Take 10

As it’s time for the annual Winchester 10k road race, it’s  the opportunity to look at how YOU can improve your personal best by looking back at 10k races you’ve done in the past and forward to see how you can get fitter and faster!

Firstly train as a team if you can … it makes it so much easier when you get to the start line

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Secondly – Set yourself a REALISTIC target based on your current running.  There’s no point in setting yourself a 50 minute 10k target if your taking half an hour to run 5k.

Thirdly, find somebody to pace you around your first 10k – that way you’ll be less likely to fall into trap of running too fast at the start and you’ll run a more even race. TRUST your pacer!

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Next, as soon as you book your race then start to put some work into your training to get your mind and body better equipped for the race.

So what are the best strategies you can use to smash that 10k target?   

Specific speed work

The only way of REALLY getting to grips with this it to take on some interval training into your running routine  These can be done on road, trail or even the treadmill and the aim is to start small and gradually build up the volume and intensity as your run fitness increases.

Some examples:

1.5 km reps: Start with 3 x 1.5km at 70% of your fastest with 2 minutes jog recovery and aim to build to 6 reps.

3 minute reps: Start with 6 x 3 minutes with 90 seconds jog recovery and aim to build to 8-10 reps.]

1 minute reps: Start with 12 x 1 minute with 1 minute jog recovery and aim to build to 15-20 reps.

400m with 200m recovery:  start with 4-5 reps and aim to build towards 8-10.  This is a good workout to do on the treadmill as you can measure the distances easily and increase the difficulty by adding gradient.  In this workout the recovery is WALK.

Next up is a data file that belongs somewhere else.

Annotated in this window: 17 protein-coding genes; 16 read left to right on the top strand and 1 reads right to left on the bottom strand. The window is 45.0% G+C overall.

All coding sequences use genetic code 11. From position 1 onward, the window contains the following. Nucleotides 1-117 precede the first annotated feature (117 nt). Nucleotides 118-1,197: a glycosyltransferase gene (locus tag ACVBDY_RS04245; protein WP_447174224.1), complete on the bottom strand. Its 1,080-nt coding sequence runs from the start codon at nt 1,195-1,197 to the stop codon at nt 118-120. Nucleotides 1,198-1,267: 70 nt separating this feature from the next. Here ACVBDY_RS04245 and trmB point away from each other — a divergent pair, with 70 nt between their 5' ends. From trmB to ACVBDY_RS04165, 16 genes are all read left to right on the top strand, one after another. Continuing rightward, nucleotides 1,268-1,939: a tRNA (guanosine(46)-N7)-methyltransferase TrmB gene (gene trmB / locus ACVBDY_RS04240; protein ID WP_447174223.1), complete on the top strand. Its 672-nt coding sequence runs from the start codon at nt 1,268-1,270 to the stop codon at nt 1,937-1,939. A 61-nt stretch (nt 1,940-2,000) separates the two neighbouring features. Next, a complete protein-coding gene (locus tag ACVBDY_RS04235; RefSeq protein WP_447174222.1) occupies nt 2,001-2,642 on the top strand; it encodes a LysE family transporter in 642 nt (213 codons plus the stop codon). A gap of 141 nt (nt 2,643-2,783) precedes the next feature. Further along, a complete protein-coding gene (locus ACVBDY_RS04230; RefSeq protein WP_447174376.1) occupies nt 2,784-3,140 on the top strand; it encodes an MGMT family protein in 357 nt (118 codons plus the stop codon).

600m with 400m recovery: Start with 3-4 reps and aim to build towards 6-8. The idea of this workout is to run a faster segment followed by an active recovery, where you still maintain a good pace. This teaches your body to ‘recover’ and buffer any lactate in your blood at faster speeds because you don’t get any recovery during a race!

Focus on your endurance

Remember that with better endurance you’ll be able to hold your speed for longer and will finish faster and stronger. It’s no coincidence that many runners improve their 10k personal best while training for much longer races. Consistent training, both on the roads and in the gym, combined with  regular weekly long runs are the most effective ways to improve your endurance.

Get to know your PACE and work with it

Good pace judgement is essential if you want to run a fast 10k. It’s too long to run hard all the way and you can guarantee that if you go off to fast your finish will be slow and painful.  The smartest runners are those who spread their effort over the duration of the race by running even or negative splits.

Work out your splits then get used to running them in training runs so you can FEEL the speed.

Prime your energy stores

When it comes to 10k, carbohydrate is your body’s fuel of choice as it’s quick to break down and produces energy rapidly.   Aim to eat an easily digestible carb-based breakfast such as toast and honey or muesli and a banana and try taking a gel or or a small amount of sports drink such as 15-20 minutes before the start.

Pick your races carefully

If you’re serious about running a fast 10k then you need to think carefully about which race will maximise your chances of scorching to a personal best, so you might want to consider the profile of the course and avoid those with too many undulations!

Taper towards the end

If you want to give yourself the best possible chance of running a fast 10k then you will need to taper your training in the week before the race so that your legs are fresh and ready to roll. In the final week you should cut down the length of your runs and your last training session should be 4-5 days before the race.   It’s time to rest up and get yourself ready to run on the day: the last week is too late make any real difference as the work’s already been done!

And finally … enjoy the medals – you’ve earned them.  If it hasn’t been a great race for you, remember there’s always another one and you can learn something from EVERY race that you run.

Happy running!

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